Commission by Fr Jerry Orbos SVD

21st Sunday in Ordinary Time C (2014)

The story is told about a mother superior of a small congregation in a remote village. She was dying and she would not eat or drink anything. One of the nuns saw an Irish whisky in the kitchen and poured a generous amount of it into a glass of milk. When the mother superior tasted it, she took one more sip, then one more until she finished the whole glass! After she said her final instructions and goodbye, she closed her eyes. Suddenly she opened them again and said: “Oh, one more thing: No matter what happens to our congregation, don’t sell that cow!” And with that, she expired, with a smile!

* * *

In today’s Gospel (Mt. 16, 13-20) Jesus entrusted the church to Peter, giving to him the keys of the Kingdom of heaven. Peter, the rock, was by no means a solid rock. He was weak, shaky and unsteady, but still the Lord put His trust and confidence in him to take care of the congregation. Aren’t we all like Peter? And yet the Lord commissioned us, and took a chance on us. Unworthy and unable as we are, we are called to continue His mission. What a privilege, what a responsibility! What a loving God we have, who trusts us and believes in us!

* * *

Be not proud. As long as we remember our unworthiness, we cannot be “selfie” nor be too self-confident. We have been called not so much because of us as in spite of us. As we journey on, let us stay on the road of humility and be constantly led by prayer and penance. Nobody is indispensable. Long before we came, this world was long in existence; and long after we are gone, this world will long go on.

* * *

Aug. 28 is the feast day of St. Augustine.  Prior to his conversion, he was very proud of his worldly blessings and achievements.  He was very attached too to worldly pursuits and pleasures. But, by God’s grace, he had a conversion when he realized his littleness and sinfulness. Humility was the key. Humility is still the key to a life that is holy, meaningful and free. And it all begins with a sincere acknowledgement and constant awareness of our sinfulness and unworthiness.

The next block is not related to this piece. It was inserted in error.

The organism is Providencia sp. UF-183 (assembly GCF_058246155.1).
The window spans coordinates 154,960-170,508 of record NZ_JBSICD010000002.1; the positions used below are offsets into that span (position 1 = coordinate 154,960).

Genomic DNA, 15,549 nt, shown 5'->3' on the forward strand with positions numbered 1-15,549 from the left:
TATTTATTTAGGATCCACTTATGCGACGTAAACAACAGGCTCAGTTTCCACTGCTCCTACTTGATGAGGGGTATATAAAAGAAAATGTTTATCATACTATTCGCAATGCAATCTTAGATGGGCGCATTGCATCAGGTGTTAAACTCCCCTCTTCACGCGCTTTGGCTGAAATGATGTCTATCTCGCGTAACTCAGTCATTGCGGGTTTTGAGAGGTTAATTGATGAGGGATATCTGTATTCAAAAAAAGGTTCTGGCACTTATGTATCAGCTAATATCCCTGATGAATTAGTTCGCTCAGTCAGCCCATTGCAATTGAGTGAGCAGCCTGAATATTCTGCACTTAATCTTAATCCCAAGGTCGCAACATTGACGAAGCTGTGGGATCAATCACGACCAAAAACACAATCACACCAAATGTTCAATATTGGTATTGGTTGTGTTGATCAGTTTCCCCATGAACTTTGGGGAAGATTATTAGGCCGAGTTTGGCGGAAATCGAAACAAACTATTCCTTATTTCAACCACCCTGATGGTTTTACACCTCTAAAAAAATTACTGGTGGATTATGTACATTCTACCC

* * *

Humility will save the day for our Philippine politics. If only our leaders and aspiring leaders will, in humility, acknowledge their unworthiness and inadequacies and cut down, if not all together put off, their political ambitions, then we will have a better Philippines! The problem is that many are so greedy that they will not give up. Because of pride, they can’t say “No,” nor say “No more!” Please be kind to the Philippines and to the Filipino people!

* * *

Tomorrow is National Heroes’ Day. What is a hero? He is someone who lived and died for something or for someone greater than himself/herself. In other words, a hero is someone who worked hard, suffered much and sacrificed much (even life!) for others. Inversely, a villain is one who hardly works, who enjoys comforts, who has all the perks, who gains much and who keeps on gaining more. Wanted: Heroes, not, villains in the Philippines!

* * *

Jesus commissioned Peter and the disciples to continue His work. He authorized them, empowered them and designated them to do a mission. Too bad that “commission” has taken on a negative meaning when it is used in the context of money, especially in our country today, where projects and transactions move on commission basis.

* * *

We take note of four Filipino missionaries of the Order of Augustinian Recollects (OAR) who take their commission to serve the Lord seriously, and have decided to stay on in Sierra Leone where there is an ebola outbreak. Fathers Roy Baluarte, Russel Lapidez, Dennis Castillo and Bro. Jonathan Jamero said: “We are all afraid, but we choose to continue to give hope to them especially this time of difficulties.” We praise and thank God for Filipino missionaries “out there” who have left home, country and family for the sake of the Gospel, braving deprivation, loneliness, sickness and persecution.  Mabuhay kayo!  One with you in prayer and in mission, “co-missioners”!

* * *

We praise and thank God too for giving us a simple, loving, and exemplary Pope who is leading us to be more Christ-like by word and example. He is leading us back to the original meaning of mission and discipleship.

* * *

Think about this: “God uses the difficulties of life to build and refine our character. He uses hurts to make us more like Him.

Trials do not harm us, rather they protect us by teaching us humility and dependence on God. They make us focus on His will and not in our wants. When we allow the hand of God to build His character into our lives, we become the persons God purposed us to be.”

* * * 

A moment with the Lord:

Lord, help me to remember that I am a “co-missioner,” and that the mission goes on. Amen.

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